"Life After Death," which opened at the House of Art Gallery on Friday, is named after the late rapper's second album, and features his lyrics juxtaposed with images by painters and photographers.
The exhibit was inspired by curator Dawud Knuckles' book "Art Album," which examines the intersection of fine art and hip-hop through essays and interviews.
Clinton Hill rapper Christopher Wallace, better known as the Notorious B.I.G., was shot to death on March 9, 1997 in Los Angeles. As the anniversary of "Biggie's" death approached, Knuckles saw it as an opportunity to honor the rapper's legacy.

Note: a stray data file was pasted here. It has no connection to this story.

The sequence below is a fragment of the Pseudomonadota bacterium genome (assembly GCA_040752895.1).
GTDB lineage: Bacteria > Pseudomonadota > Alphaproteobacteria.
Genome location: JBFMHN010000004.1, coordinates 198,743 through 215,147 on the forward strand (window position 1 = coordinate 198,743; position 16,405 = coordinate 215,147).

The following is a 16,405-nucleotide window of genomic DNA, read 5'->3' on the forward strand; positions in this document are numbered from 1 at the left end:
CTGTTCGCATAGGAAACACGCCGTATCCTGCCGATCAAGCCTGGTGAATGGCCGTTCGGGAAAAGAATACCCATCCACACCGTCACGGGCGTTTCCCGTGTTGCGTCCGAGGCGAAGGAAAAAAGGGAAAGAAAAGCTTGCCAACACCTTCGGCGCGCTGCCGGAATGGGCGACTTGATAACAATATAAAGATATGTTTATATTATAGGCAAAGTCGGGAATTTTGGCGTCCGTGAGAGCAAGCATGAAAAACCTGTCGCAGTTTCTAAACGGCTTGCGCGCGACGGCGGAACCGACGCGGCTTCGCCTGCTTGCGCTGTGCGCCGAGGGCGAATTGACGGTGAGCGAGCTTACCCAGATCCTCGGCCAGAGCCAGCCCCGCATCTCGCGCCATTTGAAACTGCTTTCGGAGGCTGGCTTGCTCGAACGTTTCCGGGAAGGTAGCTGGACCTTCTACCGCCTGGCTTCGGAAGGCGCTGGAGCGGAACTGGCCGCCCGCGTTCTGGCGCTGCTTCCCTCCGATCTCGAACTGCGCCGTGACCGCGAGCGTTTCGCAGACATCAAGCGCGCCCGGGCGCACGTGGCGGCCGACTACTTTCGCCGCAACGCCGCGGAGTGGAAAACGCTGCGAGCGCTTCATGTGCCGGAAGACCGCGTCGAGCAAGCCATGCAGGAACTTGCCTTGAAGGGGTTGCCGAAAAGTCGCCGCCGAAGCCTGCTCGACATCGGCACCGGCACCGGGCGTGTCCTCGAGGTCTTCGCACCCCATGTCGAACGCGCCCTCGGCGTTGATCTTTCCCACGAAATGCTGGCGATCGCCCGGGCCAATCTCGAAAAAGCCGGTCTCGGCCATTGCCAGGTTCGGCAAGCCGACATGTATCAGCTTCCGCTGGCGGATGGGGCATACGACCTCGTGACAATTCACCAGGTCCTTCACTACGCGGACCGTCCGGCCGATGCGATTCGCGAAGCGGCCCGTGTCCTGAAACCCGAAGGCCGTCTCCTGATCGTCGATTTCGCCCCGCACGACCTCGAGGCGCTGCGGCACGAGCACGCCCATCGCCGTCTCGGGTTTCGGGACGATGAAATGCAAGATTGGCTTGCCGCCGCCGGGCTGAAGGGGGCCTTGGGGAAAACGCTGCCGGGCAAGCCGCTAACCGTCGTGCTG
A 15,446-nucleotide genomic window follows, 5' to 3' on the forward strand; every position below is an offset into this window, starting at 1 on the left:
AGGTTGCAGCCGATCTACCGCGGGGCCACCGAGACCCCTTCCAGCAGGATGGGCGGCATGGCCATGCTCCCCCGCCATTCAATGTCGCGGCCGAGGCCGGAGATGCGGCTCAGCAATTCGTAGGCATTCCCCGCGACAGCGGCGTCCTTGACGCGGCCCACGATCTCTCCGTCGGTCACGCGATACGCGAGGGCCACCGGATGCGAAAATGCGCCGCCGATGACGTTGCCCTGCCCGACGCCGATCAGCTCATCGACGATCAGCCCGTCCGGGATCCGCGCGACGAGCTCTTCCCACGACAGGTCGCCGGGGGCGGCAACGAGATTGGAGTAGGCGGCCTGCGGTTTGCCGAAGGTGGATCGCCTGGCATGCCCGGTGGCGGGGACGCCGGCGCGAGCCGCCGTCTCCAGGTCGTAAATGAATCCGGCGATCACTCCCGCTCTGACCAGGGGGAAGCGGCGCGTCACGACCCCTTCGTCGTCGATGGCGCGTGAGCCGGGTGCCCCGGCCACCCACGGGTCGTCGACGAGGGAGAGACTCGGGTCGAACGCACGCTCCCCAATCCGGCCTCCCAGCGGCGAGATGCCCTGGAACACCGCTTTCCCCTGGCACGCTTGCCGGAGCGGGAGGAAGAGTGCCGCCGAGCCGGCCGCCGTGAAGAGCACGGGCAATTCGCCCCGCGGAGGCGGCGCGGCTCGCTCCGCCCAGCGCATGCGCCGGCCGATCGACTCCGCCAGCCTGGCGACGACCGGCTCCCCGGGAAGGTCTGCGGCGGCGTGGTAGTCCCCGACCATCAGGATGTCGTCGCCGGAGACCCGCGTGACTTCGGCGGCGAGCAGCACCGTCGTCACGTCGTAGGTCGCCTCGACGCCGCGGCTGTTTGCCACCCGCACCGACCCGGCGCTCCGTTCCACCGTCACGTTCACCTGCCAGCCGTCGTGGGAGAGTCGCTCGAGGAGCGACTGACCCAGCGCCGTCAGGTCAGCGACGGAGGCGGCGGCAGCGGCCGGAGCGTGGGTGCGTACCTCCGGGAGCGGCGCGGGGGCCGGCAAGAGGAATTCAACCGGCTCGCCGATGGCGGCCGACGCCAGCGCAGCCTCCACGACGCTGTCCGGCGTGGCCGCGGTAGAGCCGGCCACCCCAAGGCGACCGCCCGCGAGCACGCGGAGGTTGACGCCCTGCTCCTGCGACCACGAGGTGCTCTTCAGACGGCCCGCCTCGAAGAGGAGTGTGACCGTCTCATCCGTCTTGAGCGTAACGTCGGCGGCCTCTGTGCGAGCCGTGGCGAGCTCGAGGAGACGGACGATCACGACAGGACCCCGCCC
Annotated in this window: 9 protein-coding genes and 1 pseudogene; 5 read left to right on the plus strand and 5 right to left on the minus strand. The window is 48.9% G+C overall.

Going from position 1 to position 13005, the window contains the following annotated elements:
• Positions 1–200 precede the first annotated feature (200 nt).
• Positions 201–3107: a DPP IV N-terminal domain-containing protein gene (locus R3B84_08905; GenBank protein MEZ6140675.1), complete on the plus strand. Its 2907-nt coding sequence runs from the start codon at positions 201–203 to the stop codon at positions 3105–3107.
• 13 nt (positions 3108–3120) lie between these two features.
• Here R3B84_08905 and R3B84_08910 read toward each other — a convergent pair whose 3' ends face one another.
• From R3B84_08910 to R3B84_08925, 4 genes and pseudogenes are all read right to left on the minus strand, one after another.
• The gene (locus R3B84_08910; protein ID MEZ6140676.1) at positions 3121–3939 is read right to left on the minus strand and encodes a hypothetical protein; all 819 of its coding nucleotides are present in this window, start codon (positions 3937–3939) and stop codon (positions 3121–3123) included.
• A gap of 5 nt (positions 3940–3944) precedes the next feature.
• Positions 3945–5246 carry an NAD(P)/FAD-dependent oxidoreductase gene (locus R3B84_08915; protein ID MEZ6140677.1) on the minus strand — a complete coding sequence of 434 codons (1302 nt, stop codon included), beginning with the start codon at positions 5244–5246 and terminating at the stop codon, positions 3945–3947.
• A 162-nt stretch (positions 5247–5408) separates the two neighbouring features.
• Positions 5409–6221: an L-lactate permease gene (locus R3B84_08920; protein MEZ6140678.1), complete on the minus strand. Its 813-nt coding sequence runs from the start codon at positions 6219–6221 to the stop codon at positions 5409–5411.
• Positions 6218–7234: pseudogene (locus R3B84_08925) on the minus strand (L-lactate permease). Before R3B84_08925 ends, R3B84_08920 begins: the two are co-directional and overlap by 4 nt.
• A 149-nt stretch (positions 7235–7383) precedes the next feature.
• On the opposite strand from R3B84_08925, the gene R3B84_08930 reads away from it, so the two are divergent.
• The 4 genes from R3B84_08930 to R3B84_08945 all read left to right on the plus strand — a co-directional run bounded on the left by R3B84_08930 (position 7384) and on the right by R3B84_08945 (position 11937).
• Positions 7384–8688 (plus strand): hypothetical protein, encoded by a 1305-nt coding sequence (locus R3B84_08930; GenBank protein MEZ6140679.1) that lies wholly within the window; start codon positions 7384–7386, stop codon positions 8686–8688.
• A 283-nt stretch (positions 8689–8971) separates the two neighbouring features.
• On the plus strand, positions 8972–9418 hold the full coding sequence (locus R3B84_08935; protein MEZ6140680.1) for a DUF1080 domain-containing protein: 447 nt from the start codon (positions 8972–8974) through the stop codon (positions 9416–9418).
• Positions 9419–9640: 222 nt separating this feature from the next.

"He's an important part of this culture— the way he talked, the way he lived," Knuckles said. "Biggie is, if not the greatest, one of the greatest."
Next to each piece is a quote chosen by Knuckles that best fits the theme of the painting, he said.
"I've always seen hip-hop as an art form," Knuckles said. "I wanted to juxtapose it with something high-end, which is fine art."
This isn't the first time the gallery has focused on hip-hop culture as high art. Last April, gallery owner Richard Beavers curated "The BoomBox Exhibition," an exhibit focused on classic 1970s and 1980s boomboxes.
Relating the two is important, Beavers said, because it introduces hip-hop connoisseurs to the arts, while introducing fine art fans to hip-hop.
"A lot of people wouldn't automatically relate the two or connect the two," Beavers said. "It challenges the norm. It goes against the grain."